There are holes in USDA’s Food Box, say congressional Democrats

When Agriculture Secretary Sonny Perdue talks about hunger relief during the pandemic, he puts the spotlight on the USDA’s Farmers to Families Food Box program. He took part in three Food Box events last week and is scheduled to speak at one in Lakeland, Florida, on Monday. Meanwhile, Democrats in the House and Senate question if the donation program is a fair and efficient way to help families.

At a maximum outlay of $3 billion, the Food Box initiative is much smaller than food stamps, expected to serve 38 million people at a cost of $68 billion this fiscal year. The Food Box was one of a handful of programs to grow out of coronavirus relief funds. Others include the so-called P-EBT cards to help low-income families buy food for school-age children and more funding for school meals.

More than 5 million Food Boxes have been distributed so far, with a goal of 40 million boxes by June 30, the USDA announced last Thursday. Contracts worth $1.2 billion were awarded in early May, with deliveries beginning in mid-month. Under the program, “offerors” are to buy surplus fresh fruits and vegetables, dairy and meat at the farm level, package it and deliver boxes to food banks for other nonprofit organizations for distribution in a labor-saving “truck to trunk” system.

“Although some areas have reported positive experiences, we are concerned that the food box program has a number of gaps that will affect its ability to provide food to families in an efficient and equitable way,” said Senate Democrats in a letter to Perdue on Friday. Their letter followed a May 22 letter by the Democratic leaders of three House Agriculture subcommittees who said contracts “were awarded to entities with little to no experience in agriculture or food distribution and with little capacity to meet the obligations of their award.”

The USDA has canceled a $40 million contract with a small California company that sells avocados on the internet. Other contracts went to an event planner in San Antonio and a company operating health and wellness kiosks at airports.

Only $46 million of Food Box awards were directed toward the U.S. Northeast, meaning 4 percent of funding will go to a region with 10 percent of the U.S. population and one-third of Covid-19 cases, reported ProPublica on May 22. “By contrast, the Southwest (including Texas) is getting more than five times as much money even though it has only about 50 percent more people and a quarter as many coronavirus cases.”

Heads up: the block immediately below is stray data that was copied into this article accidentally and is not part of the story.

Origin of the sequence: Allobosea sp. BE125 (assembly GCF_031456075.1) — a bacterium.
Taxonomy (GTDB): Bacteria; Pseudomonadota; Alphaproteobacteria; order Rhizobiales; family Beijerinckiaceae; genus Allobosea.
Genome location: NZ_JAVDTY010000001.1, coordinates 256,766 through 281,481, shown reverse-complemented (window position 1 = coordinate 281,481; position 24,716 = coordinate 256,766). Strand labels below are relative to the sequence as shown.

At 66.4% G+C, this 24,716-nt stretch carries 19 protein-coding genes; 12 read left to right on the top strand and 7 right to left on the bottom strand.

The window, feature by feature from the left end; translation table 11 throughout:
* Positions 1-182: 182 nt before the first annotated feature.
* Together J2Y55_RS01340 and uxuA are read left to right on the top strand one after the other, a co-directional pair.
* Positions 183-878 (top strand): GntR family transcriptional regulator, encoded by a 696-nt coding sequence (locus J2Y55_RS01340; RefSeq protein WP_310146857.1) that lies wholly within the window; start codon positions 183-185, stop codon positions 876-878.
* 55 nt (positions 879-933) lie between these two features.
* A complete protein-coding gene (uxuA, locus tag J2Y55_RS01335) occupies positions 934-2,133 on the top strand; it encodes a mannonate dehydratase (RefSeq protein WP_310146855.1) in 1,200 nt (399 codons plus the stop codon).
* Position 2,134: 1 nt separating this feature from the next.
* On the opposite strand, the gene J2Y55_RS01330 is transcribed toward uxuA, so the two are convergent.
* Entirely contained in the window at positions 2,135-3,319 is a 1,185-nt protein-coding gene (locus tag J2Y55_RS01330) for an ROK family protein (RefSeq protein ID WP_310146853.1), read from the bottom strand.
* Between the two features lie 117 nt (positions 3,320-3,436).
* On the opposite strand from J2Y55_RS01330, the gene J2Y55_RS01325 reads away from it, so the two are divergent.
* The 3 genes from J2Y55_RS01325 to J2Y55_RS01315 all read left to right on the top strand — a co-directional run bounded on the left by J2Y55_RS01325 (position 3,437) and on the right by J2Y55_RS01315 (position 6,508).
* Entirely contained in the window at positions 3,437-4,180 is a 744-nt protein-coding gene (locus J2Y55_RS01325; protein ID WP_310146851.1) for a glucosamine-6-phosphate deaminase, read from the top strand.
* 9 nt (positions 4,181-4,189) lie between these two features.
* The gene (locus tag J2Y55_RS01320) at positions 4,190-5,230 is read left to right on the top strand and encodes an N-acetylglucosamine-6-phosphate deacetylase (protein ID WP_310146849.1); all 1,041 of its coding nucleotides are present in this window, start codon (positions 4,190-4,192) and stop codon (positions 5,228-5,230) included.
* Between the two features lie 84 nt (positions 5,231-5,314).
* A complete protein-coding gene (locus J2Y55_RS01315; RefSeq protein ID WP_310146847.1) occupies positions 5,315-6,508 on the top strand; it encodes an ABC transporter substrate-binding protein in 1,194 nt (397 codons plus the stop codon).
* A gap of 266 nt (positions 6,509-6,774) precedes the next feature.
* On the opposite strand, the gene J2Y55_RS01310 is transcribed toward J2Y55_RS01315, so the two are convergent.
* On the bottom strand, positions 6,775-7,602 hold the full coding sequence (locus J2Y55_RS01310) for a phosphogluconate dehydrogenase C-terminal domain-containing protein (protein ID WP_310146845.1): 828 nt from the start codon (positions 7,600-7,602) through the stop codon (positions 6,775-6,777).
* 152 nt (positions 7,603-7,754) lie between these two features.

In both of the letters, lawmakers asked Perdue for additional information about how offers were evaluated, winners selected and how compliance will be judged. “What is the total value of the food actually being delivered under the contracts? How much…went to distributors for labor costs and other expenses?” asked Senate Democrats. “What areas of the country are not covered by a contract?”

The USDA has said it would spend $300 million a month on the program.

“Our goal was to make sure this was distributed widely across the United States,” said Perdue during a digital Food Box launch for Mississippi. The next round of contracts will try to address “under-served areas, said USDA’s radio news service. In the radio item, Perdue said, “In the next phase, we’re looking at those potential areas where we missed some geographical dispersion, and we’re going to go back and deal with some applicants that were not successful.”

The Democratic-controlled House has voted for a temporary 15 percent increase in food stamps as the most effective way to relieve hunger. The Republican-run Senate thwarted earlier proposals for a SNAP increase. Leaders say the Senate will wait, perhaps until July, to see if additional coronavirus spending is needed.

Congress has barred the Trump administration from implementing three regulations to narrow SNAP eligibility during the pandemic. The regulations would disqualify 3 million people.

“Too little has been done to assist those who need food in a pandemic and too much on trying to curtail access to food aid,” wrote assistant professor Jonathan Coppess of the University of Illinois at the farmDoc Daily blog in an overview of USDA farm and public nutrition programs.

“Farmers are struggling and payments can provide some help but the decision to prioritize payments over food is not likely to be well-received by the many waiting in long lines at food banks, struggling just to feed their families.” Coppess, an administrator of USDA’s Farm Service Agency during the Obama era, is the author of a 2018 book on U.S. farm and food policy.